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Unlawful detention and fitness to plead: the scope of habeas corpus

11 Jun 2024

| Author: Warren Brookbanks

Teika v District Court [2024] NZHC 1017

 

The rules governing unfitness to stand trial are prescriptive. The Criminal Procedure (Mentally Impaired Persons) Act 2003 (CPMIP) is a statutory code that must be applied according to its strict terms.

This suggests a measure of literalism when interpreting particular provisions in the Act, even where this may produce an outcome contrary to the expectations of the legislature.

This was the situation in Teika v District Court. The High Court granted a writ of habeas corpus after concluding that the applicant’s detention in prison as a person unfit to stand trial, where the legislation mandated either release on bail or detention in a psychiatric facility, was unlawful and contrary to provisions in the Bill of Rights Act 1990.

This note outlines the facts of Teika and the High Court’s reasoning in granting the writ of habeas corpus.

 

The facts

In Teika v District Court [2024] NZHC 1017 the issue was whether the defendant had been unlawfully detained when, after a finding of unfitness to stand trial, he was detained in custody, contrary to the express terms of s 23(2). The relevant parts of s 23 state:

  • When a person is found unfit to stand trial or is acquitted on account of his or her insanity, the court must order that inquiries be made to determine the most suitable method of dealing with the person under s 24 or s 25.
  • For the purposes of the inquiries under subsection (1),the court must either (a) make it a condition of a grant of bail that the person go to a place approved by the court for the purposes of the inquiries or (b) remand the person to a hospital or a secure facility.

The defendant faced five charges of unlawful sexual connection and one of obtaining by deception but was found unfit to stand trial.

An involvement hearing was scheduled to take place, but because Teika had breached bail he was remanded in custody before the involvement hearing took place. A further application for bail, after he had been found unfit to stand trial, was also rejected.

Teika then applied for a writ of habeas corpus on the grounds that he was being unlawfully detained in prison contrary to s 23(1) and (2).

The question of whether a person’s detention is lawful is the primary issue under s 14(1) of the Habeas Corpus Act 2001. Section 14(2) of the Act provides: A judge dealing with an application must enquire into the matters of fact and law claimed to justify the detention and is not confined in that enquiry to correction of jurisdictional errors.

The only limitation in s 14(2) is that the judge cannot call into question a person’s conviction for an offence or a ruling as to bail (ss 14(2)(a) and (b)).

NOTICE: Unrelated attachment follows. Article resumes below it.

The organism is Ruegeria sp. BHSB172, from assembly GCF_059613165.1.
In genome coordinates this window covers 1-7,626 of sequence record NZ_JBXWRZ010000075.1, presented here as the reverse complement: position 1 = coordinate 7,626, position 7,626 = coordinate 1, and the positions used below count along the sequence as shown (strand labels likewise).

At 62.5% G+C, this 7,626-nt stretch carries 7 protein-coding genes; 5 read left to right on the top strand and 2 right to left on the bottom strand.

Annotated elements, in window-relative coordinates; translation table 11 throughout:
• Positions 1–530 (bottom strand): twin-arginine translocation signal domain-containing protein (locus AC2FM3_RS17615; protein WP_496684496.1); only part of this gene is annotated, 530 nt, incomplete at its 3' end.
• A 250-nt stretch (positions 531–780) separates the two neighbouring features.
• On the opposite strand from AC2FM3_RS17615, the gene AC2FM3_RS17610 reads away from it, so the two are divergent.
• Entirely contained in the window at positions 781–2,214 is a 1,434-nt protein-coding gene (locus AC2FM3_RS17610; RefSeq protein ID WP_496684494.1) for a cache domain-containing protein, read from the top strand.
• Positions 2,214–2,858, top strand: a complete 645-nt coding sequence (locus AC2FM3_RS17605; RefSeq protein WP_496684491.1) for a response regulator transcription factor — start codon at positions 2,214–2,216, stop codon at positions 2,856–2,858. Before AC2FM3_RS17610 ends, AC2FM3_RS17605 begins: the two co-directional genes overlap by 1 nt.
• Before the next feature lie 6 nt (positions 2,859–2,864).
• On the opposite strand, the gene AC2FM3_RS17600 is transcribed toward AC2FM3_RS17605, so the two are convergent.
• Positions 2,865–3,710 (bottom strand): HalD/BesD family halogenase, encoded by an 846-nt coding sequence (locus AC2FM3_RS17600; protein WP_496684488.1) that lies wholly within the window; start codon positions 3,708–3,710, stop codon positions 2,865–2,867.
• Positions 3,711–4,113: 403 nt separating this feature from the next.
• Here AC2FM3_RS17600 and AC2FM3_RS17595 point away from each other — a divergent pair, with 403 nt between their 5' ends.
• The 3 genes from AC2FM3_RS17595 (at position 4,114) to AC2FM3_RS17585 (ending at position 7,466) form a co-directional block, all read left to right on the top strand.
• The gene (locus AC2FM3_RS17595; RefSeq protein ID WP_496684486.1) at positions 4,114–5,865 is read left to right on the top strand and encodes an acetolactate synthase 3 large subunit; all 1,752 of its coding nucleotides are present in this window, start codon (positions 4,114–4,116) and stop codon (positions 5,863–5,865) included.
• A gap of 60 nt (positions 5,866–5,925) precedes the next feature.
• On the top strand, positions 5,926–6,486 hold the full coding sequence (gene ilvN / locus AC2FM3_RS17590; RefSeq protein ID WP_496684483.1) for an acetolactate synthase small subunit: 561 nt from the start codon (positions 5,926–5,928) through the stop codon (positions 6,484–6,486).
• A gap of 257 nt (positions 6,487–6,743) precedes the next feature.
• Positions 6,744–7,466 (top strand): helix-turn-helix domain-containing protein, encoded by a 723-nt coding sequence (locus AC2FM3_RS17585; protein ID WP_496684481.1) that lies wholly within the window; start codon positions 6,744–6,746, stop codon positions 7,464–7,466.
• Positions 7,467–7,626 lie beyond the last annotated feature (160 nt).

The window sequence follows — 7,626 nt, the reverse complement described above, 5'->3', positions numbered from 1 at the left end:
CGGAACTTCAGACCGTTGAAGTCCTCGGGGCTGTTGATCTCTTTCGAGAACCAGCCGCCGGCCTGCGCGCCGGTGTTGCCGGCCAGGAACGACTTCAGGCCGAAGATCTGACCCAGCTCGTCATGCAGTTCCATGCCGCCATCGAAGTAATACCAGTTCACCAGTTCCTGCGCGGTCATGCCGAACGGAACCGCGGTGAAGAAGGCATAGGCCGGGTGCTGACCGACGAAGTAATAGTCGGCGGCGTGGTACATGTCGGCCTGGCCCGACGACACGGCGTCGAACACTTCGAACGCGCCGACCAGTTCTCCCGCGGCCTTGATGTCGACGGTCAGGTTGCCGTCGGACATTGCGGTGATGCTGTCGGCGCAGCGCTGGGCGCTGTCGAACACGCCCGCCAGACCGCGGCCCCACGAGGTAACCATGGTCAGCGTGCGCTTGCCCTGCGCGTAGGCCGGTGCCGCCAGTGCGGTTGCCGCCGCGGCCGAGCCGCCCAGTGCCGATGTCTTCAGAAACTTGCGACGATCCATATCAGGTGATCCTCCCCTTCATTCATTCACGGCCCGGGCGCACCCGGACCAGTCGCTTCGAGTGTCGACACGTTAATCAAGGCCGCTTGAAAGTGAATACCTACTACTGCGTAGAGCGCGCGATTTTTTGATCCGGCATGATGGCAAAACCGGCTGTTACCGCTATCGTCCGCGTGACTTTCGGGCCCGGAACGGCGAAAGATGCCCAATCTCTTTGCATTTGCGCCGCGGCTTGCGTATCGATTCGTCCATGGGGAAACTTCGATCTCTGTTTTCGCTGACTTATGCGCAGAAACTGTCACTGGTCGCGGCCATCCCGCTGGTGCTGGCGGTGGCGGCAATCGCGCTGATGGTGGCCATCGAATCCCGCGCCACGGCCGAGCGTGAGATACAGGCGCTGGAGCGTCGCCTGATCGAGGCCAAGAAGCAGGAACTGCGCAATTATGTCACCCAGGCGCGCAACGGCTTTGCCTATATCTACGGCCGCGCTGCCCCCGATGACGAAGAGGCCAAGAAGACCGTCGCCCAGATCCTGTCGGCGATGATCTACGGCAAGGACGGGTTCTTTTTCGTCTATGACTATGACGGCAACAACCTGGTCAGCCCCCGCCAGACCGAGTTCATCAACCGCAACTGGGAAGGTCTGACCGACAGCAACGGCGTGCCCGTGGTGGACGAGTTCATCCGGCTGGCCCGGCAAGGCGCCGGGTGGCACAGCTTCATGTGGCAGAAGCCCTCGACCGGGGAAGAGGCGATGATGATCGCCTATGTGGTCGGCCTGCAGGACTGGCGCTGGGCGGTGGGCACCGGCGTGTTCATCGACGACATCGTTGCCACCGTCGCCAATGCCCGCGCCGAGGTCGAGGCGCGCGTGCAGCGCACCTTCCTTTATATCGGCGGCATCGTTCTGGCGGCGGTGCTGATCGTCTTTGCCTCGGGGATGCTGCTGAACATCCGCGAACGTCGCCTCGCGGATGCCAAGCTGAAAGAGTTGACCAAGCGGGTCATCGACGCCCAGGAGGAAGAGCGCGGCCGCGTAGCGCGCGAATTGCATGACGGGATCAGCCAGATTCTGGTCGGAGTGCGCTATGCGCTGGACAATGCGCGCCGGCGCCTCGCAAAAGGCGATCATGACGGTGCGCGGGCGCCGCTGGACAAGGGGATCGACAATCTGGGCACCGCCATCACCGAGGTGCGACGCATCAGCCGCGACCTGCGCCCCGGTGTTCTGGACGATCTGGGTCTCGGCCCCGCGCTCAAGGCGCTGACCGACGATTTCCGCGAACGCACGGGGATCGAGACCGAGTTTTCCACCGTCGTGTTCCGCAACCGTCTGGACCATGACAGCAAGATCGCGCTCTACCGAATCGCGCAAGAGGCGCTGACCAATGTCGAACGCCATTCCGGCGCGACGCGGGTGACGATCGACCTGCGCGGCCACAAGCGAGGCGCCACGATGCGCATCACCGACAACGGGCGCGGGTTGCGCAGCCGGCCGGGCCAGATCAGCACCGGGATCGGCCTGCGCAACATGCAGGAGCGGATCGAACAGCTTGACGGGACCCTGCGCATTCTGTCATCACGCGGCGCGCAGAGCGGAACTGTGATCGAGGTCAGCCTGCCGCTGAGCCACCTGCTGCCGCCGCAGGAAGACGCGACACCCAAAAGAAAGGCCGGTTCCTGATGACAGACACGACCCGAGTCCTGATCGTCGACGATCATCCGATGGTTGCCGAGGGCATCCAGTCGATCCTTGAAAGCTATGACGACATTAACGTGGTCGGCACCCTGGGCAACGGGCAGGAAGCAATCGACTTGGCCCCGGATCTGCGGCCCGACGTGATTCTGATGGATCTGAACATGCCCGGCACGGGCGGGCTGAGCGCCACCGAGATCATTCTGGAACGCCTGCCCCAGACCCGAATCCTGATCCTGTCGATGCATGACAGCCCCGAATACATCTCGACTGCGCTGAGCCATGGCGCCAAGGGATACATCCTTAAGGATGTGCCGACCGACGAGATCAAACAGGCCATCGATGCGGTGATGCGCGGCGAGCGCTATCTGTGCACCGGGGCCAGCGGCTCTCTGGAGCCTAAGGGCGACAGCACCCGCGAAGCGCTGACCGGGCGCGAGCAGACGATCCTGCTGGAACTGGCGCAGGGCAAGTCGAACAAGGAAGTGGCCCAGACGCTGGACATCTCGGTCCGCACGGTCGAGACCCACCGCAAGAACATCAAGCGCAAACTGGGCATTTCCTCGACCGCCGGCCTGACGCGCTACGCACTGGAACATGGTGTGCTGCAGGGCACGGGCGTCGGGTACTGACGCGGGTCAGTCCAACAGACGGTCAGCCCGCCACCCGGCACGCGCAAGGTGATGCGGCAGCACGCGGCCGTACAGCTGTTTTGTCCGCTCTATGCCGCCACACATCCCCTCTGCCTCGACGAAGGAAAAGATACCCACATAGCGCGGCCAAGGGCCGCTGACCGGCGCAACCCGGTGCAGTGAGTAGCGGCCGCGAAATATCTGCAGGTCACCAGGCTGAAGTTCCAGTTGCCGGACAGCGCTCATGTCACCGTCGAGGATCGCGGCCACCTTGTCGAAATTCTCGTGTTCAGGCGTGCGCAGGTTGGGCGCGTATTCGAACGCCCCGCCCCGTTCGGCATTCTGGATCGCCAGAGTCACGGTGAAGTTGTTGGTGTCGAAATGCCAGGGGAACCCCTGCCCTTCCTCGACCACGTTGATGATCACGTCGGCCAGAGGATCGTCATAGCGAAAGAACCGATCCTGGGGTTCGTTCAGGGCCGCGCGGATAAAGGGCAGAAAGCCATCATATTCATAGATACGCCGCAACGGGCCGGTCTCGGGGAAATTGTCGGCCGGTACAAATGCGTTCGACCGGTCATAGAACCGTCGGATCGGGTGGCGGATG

The court referred to Manuel v Superintendent, Hawkes Bay Regional Prison [2005] 1 NZLR 161 (CA) where the Court of Appeal considered that while a court on a habeas corpus application is not confined to jurisdictional enquiry, Parliament must have contemplated that consideration of underlying questions of fact and law is possible only within the procedures provided in the Act (at [47]).

In Manuel, the Court of Appeal noted that while the production of relevant warrants would normally provide the legal justification for imprisonment or other statutory confinements, that is not always a decisive answer to a habeas corpus application.

The court said the determinative test for the availability of habeas corpus was whether the arguments were “properly susceptible to fair and summary determination”. If not, they should be held over for evaluation in judicial review proceedings.

In the present case, the court held that while an option was to defer the matter to be dealt with on appeal because there was scope to make enquiries into the underlying facts and law, if in the interests of justice, and there was no dispute as to factual matters, this was an appropriate case to determine if the applicant’s continued detention was lawful.

 

The District Court’s decision

In the District Court, the applicant argued that he should be released under one of the provisions in s 23(2). The judge acknowledged that Teika had been found unfit to stand trial, but because of risk factors “and a strong case of offending on bail”, he was not a suitable candidate for bail.

But because there was no available bed in a secure facility, the court had the stark choice of releasing Teika on bail or retaining him in custody.

The judge took the view that according to the scheme of the CPMIP, s 23 did not come into play immediately on a finding of unfitness, but only once the involvement hearing under s 10 of the CPMIP had been determined.

Section 13 of the CPMIP defined the outcomes once the defendant’s involvement had been considered. In particular, subs (4) determined that once the court was “satisfied” as to involvement, it was mandatory to deal with the defendant under subpart 3, which relates to the treatment, detention and care of offenders found unfit to stand trial or acquitted on account of insanity.

In the District Court judge’s view, s 13(4) was the “gateway” to s 23, meaning that only after there had been an involvement hearing determination could the court exercise the options of bail or remand to a hospital as required by s 23(2). Accordingly, he had jurisdiction to remand the defendant in custody since the jurisdiction under s 23(1) did not arise until an involvement finding had been given.

 

The applicant’s case

This interpretation was challenged by counsel for the applicant who argued that a plain reading of s 23 meant Teika could be discharged or dealt with only as a healthcare recipient and should be granted bail or remanded to a secure facility, since it would be unlawful to remand him in prison.